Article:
Wednesday, March 20, 2013
Miami DB McGee an intriguing draft option
By Jeff Dickerson
CHICAGO -- Cornerback figures to be an area of need for the Chicago Bears when the NFL draft rolls around late next month.
Miami cornerback Brandon McGee had a good showing at the NFL combine last month in Indianapolis.
With the club already down at least one cornerback with D.J. Moore signing with the Carolina Panthers coupled with the uncertain status of free agent Kelvin Hayden, the Bears could stand to benefit from adding a younger player or two to the secondary. It's also worth mentioning that Pro Bowlers Charles Tillman and Tim Jennings are each entering the final year of their respective contracts.
One draft prospect to monitor is former Miami Hurricanes cornerback Brandon McGee, whom the Bears recently put through a private workout on the Miami campus.
McGee, who started 24 straight games to close out his collegiate career, is viewed by some analysts as a potential mid-round pick. He had a strong showing at the East-West Shrine Game in January after he tallied 54 tackles, two interceptions and seven pass break ups his senior season at Miami.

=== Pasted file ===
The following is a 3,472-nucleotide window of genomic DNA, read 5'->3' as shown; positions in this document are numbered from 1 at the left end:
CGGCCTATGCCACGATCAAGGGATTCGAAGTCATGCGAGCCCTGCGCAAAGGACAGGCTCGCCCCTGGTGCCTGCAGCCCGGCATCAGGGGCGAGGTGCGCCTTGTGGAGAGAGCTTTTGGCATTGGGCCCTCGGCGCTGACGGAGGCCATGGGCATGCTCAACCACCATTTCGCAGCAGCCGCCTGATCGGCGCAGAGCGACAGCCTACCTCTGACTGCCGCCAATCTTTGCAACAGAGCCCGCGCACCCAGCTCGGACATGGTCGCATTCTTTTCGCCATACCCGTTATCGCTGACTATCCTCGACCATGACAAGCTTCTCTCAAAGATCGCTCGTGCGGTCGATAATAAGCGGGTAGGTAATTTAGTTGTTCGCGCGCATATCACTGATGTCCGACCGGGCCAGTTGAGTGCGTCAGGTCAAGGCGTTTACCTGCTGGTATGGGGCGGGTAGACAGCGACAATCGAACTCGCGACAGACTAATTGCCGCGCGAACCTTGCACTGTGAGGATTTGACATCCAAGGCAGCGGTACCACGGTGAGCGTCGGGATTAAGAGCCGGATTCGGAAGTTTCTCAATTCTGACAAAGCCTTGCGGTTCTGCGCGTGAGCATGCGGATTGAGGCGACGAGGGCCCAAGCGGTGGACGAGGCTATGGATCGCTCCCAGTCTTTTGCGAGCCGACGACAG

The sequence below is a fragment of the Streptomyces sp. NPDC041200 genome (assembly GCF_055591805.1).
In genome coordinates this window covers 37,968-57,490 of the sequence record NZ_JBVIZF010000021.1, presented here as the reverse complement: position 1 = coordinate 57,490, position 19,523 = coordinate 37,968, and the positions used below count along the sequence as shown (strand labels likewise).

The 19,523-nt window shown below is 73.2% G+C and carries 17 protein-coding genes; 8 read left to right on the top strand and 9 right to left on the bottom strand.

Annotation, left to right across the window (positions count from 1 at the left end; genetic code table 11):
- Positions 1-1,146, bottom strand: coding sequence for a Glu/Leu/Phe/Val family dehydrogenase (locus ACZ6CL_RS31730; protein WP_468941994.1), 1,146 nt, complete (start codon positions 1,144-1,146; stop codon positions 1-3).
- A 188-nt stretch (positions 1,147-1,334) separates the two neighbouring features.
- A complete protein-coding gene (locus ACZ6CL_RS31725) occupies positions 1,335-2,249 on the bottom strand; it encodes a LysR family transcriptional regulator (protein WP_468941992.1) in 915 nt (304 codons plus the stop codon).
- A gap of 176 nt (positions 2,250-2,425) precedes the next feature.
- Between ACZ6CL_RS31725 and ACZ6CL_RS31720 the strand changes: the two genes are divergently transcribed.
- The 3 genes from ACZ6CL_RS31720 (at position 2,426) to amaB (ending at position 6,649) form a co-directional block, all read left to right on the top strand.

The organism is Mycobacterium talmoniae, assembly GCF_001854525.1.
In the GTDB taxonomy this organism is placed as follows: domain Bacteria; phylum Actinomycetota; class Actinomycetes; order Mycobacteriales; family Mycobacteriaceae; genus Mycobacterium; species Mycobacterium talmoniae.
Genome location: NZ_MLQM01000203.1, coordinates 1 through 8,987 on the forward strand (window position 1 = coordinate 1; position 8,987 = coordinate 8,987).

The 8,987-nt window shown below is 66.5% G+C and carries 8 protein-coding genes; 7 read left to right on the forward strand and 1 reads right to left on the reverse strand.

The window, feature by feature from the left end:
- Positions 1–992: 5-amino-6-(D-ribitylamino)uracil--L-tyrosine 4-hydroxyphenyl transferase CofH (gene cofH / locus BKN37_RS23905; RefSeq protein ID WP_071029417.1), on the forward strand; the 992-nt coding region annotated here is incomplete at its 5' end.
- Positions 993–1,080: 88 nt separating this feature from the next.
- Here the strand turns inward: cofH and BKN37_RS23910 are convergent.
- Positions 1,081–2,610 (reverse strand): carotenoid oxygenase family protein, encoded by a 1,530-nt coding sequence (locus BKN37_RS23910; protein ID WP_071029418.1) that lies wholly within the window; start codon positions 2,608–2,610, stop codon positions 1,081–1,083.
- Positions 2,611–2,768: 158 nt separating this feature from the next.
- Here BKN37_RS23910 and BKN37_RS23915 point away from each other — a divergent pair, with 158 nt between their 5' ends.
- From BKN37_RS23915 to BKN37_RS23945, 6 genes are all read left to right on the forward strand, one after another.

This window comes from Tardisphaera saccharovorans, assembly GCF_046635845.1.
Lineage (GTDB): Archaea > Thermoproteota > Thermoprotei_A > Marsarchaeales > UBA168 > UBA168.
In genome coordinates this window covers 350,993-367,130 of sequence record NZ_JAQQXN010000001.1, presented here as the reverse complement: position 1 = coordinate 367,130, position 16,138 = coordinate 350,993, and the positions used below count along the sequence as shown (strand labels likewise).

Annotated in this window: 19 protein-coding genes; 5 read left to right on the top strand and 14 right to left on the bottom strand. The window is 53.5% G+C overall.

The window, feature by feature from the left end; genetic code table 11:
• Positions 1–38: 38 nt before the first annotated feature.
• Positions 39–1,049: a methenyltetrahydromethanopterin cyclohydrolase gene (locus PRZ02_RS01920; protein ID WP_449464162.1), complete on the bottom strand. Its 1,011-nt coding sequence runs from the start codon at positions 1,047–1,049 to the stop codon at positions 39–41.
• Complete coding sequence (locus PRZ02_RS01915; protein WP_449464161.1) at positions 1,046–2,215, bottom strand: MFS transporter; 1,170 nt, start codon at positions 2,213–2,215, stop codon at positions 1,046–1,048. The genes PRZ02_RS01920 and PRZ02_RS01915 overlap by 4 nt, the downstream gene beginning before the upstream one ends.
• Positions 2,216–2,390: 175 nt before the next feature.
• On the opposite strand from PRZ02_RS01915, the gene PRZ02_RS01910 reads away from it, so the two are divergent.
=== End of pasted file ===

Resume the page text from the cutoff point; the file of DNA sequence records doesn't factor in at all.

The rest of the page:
"The feedback during this whole process has definitely been positive," McGee said. "I felt like I had good practices leading up to the East-West Shrine Game. I showed the coaches and the scouts I can be physical, always compete and give great effort."
The 5-foot-11, 193-pound McGee said he was slightly disappointed by his 4.40 time in the 40-yard dash at the NFL combine, but McGee rated highly in several other drills during his time in Indianapolis. A native of Plantation, Fla., McGee is being trained by Pete Bommarito and his staff in South Florida, a group that is works with many NFL players every offseason.
Regarded as the Hurricane's top cornerback last year, McGee has ample experience lining up inside at the nickelback position, a role he could be asked to play in the NFL.
"Absolutely, (I can see myself being an NFL nickelback)," McGee said. "Going into the NFL you have to be open to that because it only adds to your value. Playing nickelback demands a lot more thinking. The successful nickelbacks are the smart ones. It's not easy playing inside. For example, Charles Woodson was one of the greatest when the Green Bay Packers used to line him up inside over the slot. That's the kind of guy I would try to model my game after."
Draft projections are an inexact science, but if McGee is chosen by the Bears next month, he'll already have at least one acquaintance on the team: three-time Pro Bowl return man Devin Hester, who himself played cornerback for the Canes.
"Yes, I know Devin Hester," McGee said. "He's a great guy, a great athlete and family man. Just an all-around good guy from what I know."